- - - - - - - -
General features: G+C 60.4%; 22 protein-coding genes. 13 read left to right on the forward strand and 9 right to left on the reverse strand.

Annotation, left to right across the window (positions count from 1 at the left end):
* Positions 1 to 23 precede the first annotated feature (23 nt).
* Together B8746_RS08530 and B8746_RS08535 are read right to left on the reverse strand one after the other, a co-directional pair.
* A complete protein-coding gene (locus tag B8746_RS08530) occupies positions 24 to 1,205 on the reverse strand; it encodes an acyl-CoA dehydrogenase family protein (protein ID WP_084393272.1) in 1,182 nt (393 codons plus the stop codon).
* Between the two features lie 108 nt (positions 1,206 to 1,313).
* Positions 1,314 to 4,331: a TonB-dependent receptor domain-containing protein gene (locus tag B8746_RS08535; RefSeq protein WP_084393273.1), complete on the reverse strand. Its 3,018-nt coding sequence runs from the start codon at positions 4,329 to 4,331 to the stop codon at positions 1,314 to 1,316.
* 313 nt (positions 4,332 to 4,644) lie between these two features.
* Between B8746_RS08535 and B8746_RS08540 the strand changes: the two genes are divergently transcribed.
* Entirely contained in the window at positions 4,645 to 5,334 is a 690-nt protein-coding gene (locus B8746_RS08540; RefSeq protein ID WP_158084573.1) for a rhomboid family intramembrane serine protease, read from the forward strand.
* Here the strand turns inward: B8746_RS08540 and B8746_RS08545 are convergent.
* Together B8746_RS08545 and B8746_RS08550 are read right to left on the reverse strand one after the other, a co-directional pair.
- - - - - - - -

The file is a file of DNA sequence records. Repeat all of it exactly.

General features: G+C 60.4%; 22 protein-coding genes. 13 read left to right on the forward strand and 9 right to left on the reverse strand.

Annotation, left to right across the window (positions count from 1 at the left end):
* Positions 1 to 23 precede the first annotated feature (23 nt).
* Together B8746_RS08530 and B8746_RS08535 are read right to left on the reverse strand one after the other, a co-directional pair.
* A complete protein-coding gene (locus tag B8746_RS08530) occupies positions 24 to 1,205 on the reverse strand; it encodes an acyl-CoA dehydrogenase family protein (protein ID WP_084393272.1) in 1,182 nt (393 codons plus the stop codon).
* Between the two features lie 108 nt (positions 1,206 to 1,313).
* Positions 1,314 to 4,331: a TonB-dependent receptor domain-containing protein gene (locus tag B8746_RS08535; RefSeq protein WP_084393273.1), complete on the reverse strand. Its 3,018-nt coding sequence runs from the start codon at positions 4,329 to 4,331 to the stop codon at positions 1,314 to 1,316.
* 313 nt (positions 4,332 to 4,644) lie between these two features.
* Between B8746_RS08535 and B8746_RS08540 the strand changes: the two genes are divergently transcribed.
* Entirely contained in the window at positions 4,645 to 5,334 is a 690-nt protein-coding gene (locus B8746_RS08540; RefSeq protein ID WP_158084573.1) for a rhomboid family intramembrane serine protease, read from the forward strand.
* Here the strand turns inward: B8746_RS08540 and B8746_RS08545 are convergent.
* Together B8746_RS08545 and B8746_RS08550 are read right to left on the reverse strand one after the other, a co-directional pair.